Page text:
Manuel Veth –
Frankfurt v Shakhtar Donetsk started with a minor scandal. Concerns by the police over certain elements of the stadium choreography meant that fans reacted, perhaps overreacted, by cancelling the banner. The noise was almost unbearable here at the Waldstadion to start the match. Whenever Frankfurt did have the ball a roar accompanied the proceedings, whenever Shakhtar won possession, however, the boos and whistles almost caused the ears to bleed.
Frankfurt v Shakhtar Donetsk
Goals: 1-0 (Luka Jović, 22’), 2-0 (Sebastien Haller, 28’), 2-1 (Junior Moraes, 63′), 3-1 (Haller, 79′), 4-1 (Ante Rebić, 88′)
Here are three thoughts from Frankfurt v Shakhtar Donetsk
Eintracht’s magical European nights
“We had a great night. The city celebrates. To beat a side like Shakhtar Donetsk is incredible,” Adi Hütter said after the game.
The win against Shakhtar Donetsk was the seventh win in eight Europa League games this season for Eintracht Frankfurt, and the Eagles should have probably won the return leg as well.
“Of course if you win seven out of eight games — we should have won last week too,” Hütter explained. Those are special moments for me, especially when you think that we didn’t always play well in the championship. Because of that, those are special moments that we should simply enjoy,” Hütter added further.
Indeed the atmosphere at the Waldstadion in Frankfurt was magical. Much has been said about Eintracht’s away support this season with the Eagles supporters flying all over Europe to support their team, but while the away support is terrific, the atmosphere at home is incredible. At times today one needed earplugs to work on the press tribune with the noise harrowing the eardrums — incredible.
One downside of the night, however, was that the choreography that was supposed to take place ahead of the game was cancelled. It all started with comments made by President Peter Fischer. “The stadium must burn, and it will burn, that’s why it might be a bit foggy for you [journalists],” he said.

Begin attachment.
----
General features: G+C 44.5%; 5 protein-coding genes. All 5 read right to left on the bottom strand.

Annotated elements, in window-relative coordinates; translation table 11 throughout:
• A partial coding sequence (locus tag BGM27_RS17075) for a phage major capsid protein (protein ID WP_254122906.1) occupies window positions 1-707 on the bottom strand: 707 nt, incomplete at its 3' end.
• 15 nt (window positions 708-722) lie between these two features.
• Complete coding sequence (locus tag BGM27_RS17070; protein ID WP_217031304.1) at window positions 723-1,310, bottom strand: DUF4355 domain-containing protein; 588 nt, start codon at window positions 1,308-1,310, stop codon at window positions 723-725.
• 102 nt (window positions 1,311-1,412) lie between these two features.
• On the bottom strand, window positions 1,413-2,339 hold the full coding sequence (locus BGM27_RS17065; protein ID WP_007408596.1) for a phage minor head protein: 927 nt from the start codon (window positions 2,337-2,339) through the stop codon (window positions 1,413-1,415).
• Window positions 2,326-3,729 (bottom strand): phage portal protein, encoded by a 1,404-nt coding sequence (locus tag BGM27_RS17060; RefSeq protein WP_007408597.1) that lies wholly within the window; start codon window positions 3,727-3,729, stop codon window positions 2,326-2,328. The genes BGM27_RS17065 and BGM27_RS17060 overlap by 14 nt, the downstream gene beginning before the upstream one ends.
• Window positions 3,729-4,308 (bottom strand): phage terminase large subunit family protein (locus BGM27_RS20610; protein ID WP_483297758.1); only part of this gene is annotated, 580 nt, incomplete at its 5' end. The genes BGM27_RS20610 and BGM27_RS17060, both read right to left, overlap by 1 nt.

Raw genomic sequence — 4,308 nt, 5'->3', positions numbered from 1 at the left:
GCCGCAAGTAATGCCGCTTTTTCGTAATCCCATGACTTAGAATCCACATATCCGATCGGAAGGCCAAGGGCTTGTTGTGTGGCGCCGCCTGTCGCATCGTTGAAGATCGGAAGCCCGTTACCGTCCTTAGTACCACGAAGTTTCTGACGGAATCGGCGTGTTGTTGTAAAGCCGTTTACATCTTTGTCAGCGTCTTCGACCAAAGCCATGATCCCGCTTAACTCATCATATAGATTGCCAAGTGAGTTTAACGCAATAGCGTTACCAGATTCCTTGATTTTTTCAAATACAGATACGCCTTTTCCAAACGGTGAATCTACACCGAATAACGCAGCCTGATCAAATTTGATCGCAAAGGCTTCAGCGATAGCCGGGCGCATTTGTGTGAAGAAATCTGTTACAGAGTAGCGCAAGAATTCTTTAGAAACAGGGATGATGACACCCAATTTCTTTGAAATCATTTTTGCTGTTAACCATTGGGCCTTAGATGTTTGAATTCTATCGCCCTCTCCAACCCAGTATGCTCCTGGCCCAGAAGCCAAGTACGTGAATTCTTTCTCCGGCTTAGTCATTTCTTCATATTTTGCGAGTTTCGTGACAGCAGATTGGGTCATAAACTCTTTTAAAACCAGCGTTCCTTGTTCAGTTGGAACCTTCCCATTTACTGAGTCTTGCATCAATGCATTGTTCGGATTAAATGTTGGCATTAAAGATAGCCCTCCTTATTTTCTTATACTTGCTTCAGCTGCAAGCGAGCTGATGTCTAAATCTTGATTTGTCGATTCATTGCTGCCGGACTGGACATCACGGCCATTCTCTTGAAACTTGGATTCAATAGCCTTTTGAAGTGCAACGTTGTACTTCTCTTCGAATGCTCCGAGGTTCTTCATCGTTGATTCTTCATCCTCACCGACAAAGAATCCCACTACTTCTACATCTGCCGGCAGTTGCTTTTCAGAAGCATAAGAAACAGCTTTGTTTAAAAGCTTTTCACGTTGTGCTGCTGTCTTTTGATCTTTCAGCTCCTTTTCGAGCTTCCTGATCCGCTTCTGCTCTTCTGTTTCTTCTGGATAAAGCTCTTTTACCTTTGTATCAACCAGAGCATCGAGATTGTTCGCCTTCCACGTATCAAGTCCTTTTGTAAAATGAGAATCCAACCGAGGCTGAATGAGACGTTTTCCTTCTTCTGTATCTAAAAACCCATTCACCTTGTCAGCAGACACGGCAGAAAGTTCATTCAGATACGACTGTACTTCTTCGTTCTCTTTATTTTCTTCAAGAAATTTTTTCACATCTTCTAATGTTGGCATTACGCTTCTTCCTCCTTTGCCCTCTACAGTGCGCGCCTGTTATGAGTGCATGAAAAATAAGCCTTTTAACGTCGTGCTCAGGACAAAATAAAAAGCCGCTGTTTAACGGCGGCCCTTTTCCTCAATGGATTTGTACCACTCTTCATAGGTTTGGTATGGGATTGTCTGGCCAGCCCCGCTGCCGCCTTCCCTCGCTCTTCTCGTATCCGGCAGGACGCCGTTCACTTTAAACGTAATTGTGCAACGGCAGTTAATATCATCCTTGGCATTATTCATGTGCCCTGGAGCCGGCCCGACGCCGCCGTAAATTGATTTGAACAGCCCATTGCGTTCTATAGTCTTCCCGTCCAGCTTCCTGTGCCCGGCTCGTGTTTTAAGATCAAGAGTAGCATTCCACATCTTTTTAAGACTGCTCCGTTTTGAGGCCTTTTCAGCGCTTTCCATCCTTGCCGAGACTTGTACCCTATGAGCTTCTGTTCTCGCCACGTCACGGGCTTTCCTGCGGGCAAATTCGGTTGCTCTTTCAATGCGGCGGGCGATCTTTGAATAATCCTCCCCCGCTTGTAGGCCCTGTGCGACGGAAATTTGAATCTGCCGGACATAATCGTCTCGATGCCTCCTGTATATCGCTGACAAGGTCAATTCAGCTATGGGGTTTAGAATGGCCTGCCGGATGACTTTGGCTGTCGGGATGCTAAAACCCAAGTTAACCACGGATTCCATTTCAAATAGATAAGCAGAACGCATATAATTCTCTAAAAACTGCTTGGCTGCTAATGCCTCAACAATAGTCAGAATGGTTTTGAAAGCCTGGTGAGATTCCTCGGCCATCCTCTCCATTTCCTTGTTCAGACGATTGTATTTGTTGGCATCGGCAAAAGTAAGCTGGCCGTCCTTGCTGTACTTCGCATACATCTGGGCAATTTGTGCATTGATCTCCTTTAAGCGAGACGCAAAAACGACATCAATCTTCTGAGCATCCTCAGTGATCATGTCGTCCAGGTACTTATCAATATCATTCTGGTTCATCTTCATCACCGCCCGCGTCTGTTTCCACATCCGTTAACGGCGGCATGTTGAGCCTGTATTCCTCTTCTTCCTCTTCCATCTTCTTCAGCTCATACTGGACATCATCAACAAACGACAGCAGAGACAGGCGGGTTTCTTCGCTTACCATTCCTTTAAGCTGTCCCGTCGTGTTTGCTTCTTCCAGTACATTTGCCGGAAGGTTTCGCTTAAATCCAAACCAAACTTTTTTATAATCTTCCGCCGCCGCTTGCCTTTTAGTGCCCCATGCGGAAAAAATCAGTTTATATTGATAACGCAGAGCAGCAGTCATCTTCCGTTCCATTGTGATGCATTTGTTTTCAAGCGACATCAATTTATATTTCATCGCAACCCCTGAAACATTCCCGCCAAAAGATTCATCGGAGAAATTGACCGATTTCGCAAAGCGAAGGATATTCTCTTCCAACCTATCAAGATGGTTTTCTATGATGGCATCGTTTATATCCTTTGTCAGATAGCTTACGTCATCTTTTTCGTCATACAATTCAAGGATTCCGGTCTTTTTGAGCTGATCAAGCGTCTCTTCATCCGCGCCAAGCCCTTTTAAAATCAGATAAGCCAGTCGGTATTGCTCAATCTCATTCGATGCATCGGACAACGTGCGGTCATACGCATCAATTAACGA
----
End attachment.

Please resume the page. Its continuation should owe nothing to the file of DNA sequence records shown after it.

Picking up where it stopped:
Those comments put the police on high alert, and after significant searches and a supposed protest banner, the fans opted to refuse to display the choreo altogether. To bad, but the atmosphere was great regardless and did not affect the team. “I didn’t really find out about it. I was to busy with the team. I heard a bit on the side, but that isn’t my job,” Hütter brushed the whole issue off.
Eintracht’s Plan B
“Our three strikers once again made the difference they all scored,” Hütter said about his front three. Of course, Luka Jović, Ante Rebić and Sebastien Haller were at it again, but while it was the same old up front, this was a bit of a different setup for the Eagles.
“All three have the quality. The way the ball was assisted was impressive. The goal Seb scored was without a doubt the key to success. Seb then made an excellent step over and scored a fantastic goal,” Hütter explained.
In the back, Martin Hinteregger played the central defensive position, and Makoto Hasebe was moved into midfield. “I thought they both did well on that position. It isn’t easy to play in central midfield against a team that can play well in the attack and likes to press,” Hütter said.
But by moving Hinteregger to the back Hütter had the freedom to move Hasebe into midfield where he acted as a wave-breaker but also passing machine giving Frankfurt much-needed stability.